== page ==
The Emancipation of Mimi
omeone recently posited that there was no greater high and low attained in American culture than those had by Michael Jackson. If that’s true, you have to imagine that Mariah Carey comes in somewhere in the top 100, at the very least. But everybody loves an underdog and since Michael’s not making records any longer, Mariah is the best one that America has to offer. After the double-low of Glitter and the unfairly maligned Charmbracelet.
Most Mariah albums can be divided neatly into two halves: the down-tempo and up-tempo. Here, the former features a strong collection of tracks including the beautifully cadenced “We Belong Together,” the sultry “Shake It Off,” and the signature Carey show-off track, “Mine Again.”
The most disappointing up-tempo cut is the Snoop Dogg cameo “Say Something,” which features production by the Neptunes. A kind of off-kilter funk pervades, what with that distracting snares and the smooth bed of synths wrapping their arms around Mariah’s voice. It’s hardly her best track any of them have made and feels out-of-place and tacked on in the context of the album. Redemption comes later on with the marginally better “To the Floor,” which is curiously placed nearly at the end of the album.
More successful is the follow-up “Stay the Night,” a Kanye West produced number that shows off Mariah’s range and may be one of her most upbeat tracks ever. It’s got the typical West old-school backing and Carey’s signature squeal in its closing moments. Unfortunately, it’s followed up by the ill-advised pseudo-crunk of “Get Your Number,” which Carey does all in her power to save from Jermaine Dupri’s machinations. It barely comes off, despite every attempt from Dupri to sound like Lil Jon and Pharrell along the way.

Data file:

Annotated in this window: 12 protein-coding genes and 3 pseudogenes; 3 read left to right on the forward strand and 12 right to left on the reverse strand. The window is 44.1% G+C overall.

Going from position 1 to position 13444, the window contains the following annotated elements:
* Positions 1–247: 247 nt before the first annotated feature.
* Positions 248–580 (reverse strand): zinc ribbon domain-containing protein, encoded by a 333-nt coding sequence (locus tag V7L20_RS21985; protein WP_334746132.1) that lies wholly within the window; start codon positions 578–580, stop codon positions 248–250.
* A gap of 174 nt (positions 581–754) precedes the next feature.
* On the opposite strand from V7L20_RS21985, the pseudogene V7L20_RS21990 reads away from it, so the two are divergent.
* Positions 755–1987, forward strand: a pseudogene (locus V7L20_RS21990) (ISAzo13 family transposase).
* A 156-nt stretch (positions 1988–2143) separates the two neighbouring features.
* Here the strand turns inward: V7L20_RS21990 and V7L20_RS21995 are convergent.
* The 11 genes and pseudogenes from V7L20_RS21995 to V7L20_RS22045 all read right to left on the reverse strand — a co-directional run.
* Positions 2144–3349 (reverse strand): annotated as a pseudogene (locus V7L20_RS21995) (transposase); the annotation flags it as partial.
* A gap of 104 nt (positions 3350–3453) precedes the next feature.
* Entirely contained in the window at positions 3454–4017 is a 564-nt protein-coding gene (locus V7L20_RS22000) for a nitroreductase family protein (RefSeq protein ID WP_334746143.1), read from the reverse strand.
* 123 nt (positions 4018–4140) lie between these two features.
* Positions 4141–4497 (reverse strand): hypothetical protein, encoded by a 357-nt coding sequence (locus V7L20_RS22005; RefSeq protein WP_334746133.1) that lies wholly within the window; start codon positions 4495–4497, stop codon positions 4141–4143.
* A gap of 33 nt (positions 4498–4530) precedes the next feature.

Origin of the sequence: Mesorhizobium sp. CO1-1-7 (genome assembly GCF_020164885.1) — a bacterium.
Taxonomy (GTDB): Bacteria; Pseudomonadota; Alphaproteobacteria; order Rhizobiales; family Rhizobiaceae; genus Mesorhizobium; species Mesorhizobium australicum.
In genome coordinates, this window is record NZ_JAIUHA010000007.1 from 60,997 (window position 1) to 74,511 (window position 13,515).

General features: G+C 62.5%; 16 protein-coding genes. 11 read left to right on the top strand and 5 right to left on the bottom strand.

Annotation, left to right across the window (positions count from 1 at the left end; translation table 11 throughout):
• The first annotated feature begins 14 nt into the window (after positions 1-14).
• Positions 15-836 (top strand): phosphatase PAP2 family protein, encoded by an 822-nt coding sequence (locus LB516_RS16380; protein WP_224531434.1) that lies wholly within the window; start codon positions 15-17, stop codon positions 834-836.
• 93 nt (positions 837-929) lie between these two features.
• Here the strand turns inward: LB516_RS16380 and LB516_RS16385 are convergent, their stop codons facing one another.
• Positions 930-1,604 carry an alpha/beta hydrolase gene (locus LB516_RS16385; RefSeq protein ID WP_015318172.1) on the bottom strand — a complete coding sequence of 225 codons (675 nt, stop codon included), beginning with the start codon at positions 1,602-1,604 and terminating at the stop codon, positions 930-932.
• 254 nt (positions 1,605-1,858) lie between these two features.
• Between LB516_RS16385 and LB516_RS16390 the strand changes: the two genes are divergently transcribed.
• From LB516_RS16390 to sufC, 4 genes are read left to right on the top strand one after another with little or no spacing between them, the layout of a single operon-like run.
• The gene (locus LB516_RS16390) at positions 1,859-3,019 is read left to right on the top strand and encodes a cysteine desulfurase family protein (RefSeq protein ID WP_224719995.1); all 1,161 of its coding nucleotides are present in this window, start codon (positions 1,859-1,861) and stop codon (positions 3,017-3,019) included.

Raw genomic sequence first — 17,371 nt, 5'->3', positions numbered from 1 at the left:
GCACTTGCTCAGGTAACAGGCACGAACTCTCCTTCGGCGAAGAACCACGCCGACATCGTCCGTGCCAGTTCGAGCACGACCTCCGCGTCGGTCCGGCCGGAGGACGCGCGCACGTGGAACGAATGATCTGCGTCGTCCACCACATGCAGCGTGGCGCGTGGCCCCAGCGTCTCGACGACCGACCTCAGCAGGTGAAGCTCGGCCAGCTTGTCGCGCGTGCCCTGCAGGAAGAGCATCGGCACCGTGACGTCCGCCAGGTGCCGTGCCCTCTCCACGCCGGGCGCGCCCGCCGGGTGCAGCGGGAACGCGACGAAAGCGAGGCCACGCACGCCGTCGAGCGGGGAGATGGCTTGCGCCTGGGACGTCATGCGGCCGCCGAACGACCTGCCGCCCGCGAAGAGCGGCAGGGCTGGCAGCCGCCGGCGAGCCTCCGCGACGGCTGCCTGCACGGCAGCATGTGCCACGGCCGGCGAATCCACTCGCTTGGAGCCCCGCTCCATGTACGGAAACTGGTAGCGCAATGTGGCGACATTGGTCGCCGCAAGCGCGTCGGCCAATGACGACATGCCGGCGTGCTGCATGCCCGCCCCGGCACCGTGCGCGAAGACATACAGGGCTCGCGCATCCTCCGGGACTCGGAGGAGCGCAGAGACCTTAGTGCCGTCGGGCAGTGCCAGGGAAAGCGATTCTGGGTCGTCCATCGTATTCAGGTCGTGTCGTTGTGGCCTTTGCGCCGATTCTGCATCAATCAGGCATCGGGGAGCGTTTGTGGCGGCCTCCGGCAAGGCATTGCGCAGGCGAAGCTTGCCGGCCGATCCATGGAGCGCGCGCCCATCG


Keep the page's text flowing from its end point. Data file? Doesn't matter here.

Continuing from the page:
Throwaway “Your Girl” might be the best thing of all, but it’s also indicative of the problems inherent with Emancipation. The track basically allows Mariah to go it alone with versions of herself over a West-inspired beat, her voice straining during the chorus to summon up the depth that once typified her vocals. Unfortunately, it’s no long there. Thin and airy, there’s just something missing there that wasn’t in her classic mid-90s incarnation.
Is The Emancipation of Mimi the comeback that most have been waiting for? Not exactly. It’s easily the strongest album that she’s made in this millennium, but suffers from the fact that her vocals have deteriorated—a simple fact of the ravages that her voice has undergone in the past fifteen years. Perhaps the best we could have hoped for, Emancipation is redemption and resignation at the same time.